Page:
Osama-bin-laden Osama bin Laden has been killed. President Obama is scheduled to make a statement at 10:30, but it’s 11:33 before the feed on Facebook and at the White House website switches over from the title card, and 11:35 before he comes striding into the shot like Superman.

Wow, Obama appears to have authorized a CIA operation in Abbottabad, Pakistan and although he throws the Pakistani government a few face-saving bones, it’s pretty clear that they had no prior knowledge of our military action within their borders, which is a major violation of their national sovereignty but certainly not one they can say anything about, since Abbottabad is one of the larger cities in Pakistan and bin Laden does not appear to have been hiding very hard. There’s a bust of Abraham Lincoln in the background.

At the end of the speech, Obama says several really important things: he says that we “took custody of his body,” which means that while the he will not quite be mounting it on a spike on the south lawn of the White House, expect some really gruesome pictures to come out over the next few days as the U.S. tells the rest of the world that bin Laden is dead in no uncertain terms. He also says this: “The United States is not and never will be at war with Islam,” and that “[bin Laden’s] demise should be welcomed by all who believe in peace and human dignity,” and that he’s talked to Pakistani President Zardari, who agrees with him on that last point. “They agree that this is a good and historic day for both of our nations.”

“Justice has been done.”

Cynthia Littleton has the scoop on the preemptions here.

Quick hits from the news: 

ABC – George Stephanopoulos  says that between 20 and 25 Americans went into the mansion in Abbottabad; he gives credit to the SeALS and points out that Obama said that this would be his #1 national security priority. He also reads a statement from Bush 43: “America has sent a powerful message today that no matter how long it takes, justice will be done.” Brian Ross brings in a couple of interesting factoids, as well – bin Laden was hiding in a specially built mansion with steel walls, and it was right in town, not out in the boonies somewhere, along with being on the major road that goes between Islamabad and China. Expect one of these from Zardari, Mr. President!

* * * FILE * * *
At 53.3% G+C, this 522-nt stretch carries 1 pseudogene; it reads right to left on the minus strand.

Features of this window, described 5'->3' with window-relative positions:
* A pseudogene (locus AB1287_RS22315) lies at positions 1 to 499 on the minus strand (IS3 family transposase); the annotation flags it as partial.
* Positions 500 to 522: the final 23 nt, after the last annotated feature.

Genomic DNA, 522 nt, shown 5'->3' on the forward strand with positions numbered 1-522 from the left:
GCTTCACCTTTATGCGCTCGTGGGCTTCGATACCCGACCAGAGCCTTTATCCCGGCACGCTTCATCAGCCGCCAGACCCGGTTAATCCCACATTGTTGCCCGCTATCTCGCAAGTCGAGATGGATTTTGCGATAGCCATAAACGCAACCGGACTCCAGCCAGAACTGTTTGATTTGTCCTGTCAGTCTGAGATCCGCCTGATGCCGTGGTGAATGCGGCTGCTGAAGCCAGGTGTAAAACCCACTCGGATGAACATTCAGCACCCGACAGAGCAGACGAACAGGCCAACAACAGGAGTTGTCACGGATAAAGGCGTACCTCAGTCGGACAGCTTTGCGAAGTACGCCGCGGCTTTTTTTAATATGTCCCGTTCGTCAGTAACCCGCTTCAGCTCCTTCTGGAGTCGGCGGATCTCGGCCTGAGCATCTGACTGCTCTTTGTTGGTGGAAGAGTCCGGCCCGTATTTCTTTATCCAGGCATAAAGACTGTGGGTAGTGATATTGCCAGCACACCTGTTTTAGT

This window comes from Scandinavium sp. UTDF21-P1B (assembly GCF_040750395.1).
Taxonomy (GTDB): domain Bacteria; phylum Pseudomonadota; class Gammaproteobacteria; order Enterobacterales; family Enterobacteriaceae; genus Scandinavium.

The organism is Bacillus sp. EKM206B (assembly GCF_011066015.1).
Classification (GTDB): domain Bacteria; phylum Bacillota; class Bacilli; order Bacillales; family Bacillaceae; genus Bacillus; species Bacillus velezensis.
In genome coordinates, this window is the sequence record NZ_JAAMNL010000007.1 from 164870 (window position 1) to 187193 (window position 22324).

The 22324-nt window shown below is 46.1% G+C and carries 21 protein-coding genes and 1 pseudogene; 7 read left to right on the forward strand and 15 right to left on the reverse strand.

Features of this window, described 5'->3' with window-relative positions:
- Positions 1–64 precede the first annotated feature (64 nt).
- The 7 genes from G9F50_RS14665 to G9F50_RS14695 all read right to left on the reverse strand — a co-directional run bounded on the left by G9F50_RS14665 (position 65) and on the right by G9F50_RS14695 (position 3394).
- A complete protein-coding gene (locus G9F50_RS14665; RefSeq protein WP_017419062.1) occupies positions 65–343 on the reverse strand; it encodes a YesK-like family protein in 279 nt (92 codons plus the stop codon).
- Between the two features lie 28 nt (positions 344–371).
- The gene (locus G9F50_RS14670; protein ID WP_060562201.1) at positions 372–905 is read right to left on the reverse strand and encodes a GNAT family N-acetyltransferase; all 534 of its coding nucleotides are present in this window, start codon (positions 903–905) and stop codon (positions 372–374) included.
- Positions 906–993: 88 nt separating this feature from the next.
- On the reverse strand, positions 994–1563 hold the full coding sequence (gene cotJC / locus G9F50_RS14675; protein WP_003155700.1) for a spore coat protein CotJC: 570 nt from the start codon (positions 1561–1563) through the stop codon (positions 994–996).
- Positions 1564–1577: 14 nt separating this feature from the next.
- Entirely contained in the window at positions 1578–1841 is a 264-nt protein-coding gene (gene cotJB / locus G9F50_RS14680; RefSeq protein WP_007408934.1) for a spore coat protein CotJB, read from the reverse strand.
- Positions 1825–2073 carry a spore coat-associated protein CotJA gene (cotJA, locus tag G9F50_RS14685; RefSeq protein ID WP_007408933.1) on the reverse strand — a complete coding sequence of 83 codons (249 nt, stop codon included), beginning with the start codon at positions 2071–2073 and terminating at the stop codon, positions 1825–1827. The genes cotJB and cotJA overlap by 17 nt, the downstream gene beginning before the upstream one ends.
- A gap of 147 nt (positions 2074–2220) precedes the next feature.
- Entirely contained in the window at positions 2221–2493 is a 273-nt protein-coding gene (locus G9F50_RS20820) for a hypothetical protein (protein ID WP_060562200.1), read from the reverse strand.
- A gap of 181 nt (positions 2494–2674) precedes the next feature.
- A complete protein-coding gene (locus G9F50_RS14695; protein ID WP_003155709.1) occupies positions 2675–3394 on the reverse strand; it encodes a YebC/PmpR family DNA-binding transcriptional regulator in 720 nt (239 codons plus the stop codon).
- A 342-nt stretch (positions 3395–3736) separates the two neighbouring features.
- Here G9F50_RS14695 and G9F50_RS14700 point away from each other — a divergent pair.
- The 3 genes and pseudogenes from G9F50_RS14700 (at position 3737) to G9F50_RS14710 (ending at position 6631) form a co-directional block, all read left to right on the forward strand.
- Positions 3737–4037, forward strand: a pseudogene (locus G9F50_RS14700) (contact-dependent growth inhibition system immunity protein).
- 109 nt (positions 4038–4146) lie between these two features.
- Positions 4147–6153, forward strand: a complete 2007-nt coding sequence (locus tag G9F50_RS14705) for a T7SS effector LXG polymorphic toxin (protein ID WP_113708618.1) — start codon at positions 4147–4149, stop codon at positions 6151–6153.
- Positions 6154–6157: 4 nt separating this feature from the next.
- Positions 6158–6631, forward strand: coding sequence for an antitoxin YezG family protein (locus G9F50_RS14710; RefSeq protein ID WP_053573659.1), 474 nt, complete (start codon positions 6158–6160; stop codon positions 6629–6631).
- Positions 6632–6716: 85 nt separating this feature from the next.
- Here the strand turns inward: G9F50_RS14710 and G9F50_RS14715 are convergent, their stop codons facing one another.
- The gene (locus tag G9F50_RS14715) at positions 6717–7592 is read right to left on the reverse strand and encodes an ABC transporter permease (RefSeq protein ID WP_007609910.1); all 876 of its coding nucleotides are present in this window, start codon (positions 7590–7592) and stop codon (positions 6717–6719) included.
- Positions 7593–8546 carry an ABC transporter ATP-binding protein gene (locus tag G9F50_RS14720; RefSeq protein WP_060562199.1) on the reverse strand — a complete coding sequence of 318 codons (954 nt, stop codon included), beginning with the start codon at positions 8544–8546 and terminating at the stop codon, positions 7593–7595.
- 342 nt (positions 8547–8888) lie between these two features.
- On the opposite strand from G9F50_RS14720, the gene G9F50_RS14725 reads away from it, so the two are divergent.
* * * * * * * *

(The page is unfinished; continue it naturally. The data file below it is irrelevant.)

MSNBC – Brian Williams is officiating, and he’s also looking fresher than most of his colleagues because he’s here in the U.S. after having turned around this weekend to cover the tornados in the South rather than the royal wedding. He’s talking to Pentagon correspondent Jim Miklaszewski, and asking him why the CIA told everyone that bin Laden wasn’t a high priority for terrorists or antiterrorist groups. “He became more of a figurehead or a rallying cry for others who were trying to recruit for al Qaeda,” Miklaszewski explains, but adds that the CIA statements were largely strategic lies. “Here in Defense Intelligence [the DIA] and over at the CIA, getting Osama Bin Laden has always beena top priority.”

Williams observes that “social media on everyone’s electronic device broke the word at pretty much the same time to everybody.”

CNN – Nic Robertson tellls Wolf Blitzer that “this is going to make our relations with Pakistan even more frayed and even more difficult.” He predicts street protests, and points out that Bin Laden’s hiding-in-plain-sight strategy means that the Pakistani government now have a serious credibility problem in the wider world.

CBS – Russ Mitchell is telling the world the news (props to CBS this evening: apparently producer Jill Jackson broke this story on her Twitter feed). He reads a statement from Bill Clinton, saying, among other things, “I congratulate the president, the national security team, and members of the armed forces.” The broadcast cuts to live coverage from outside the Whitehouse, where people are going bonkers. A guy on pogo stilts wearing a Texas flag around his neck is literally bouncing up and down.

I’m going to go out on a limb and say that Donald Trump’s prospects of defeating this “Obama” fellow in a general election are quite limited at this juncture.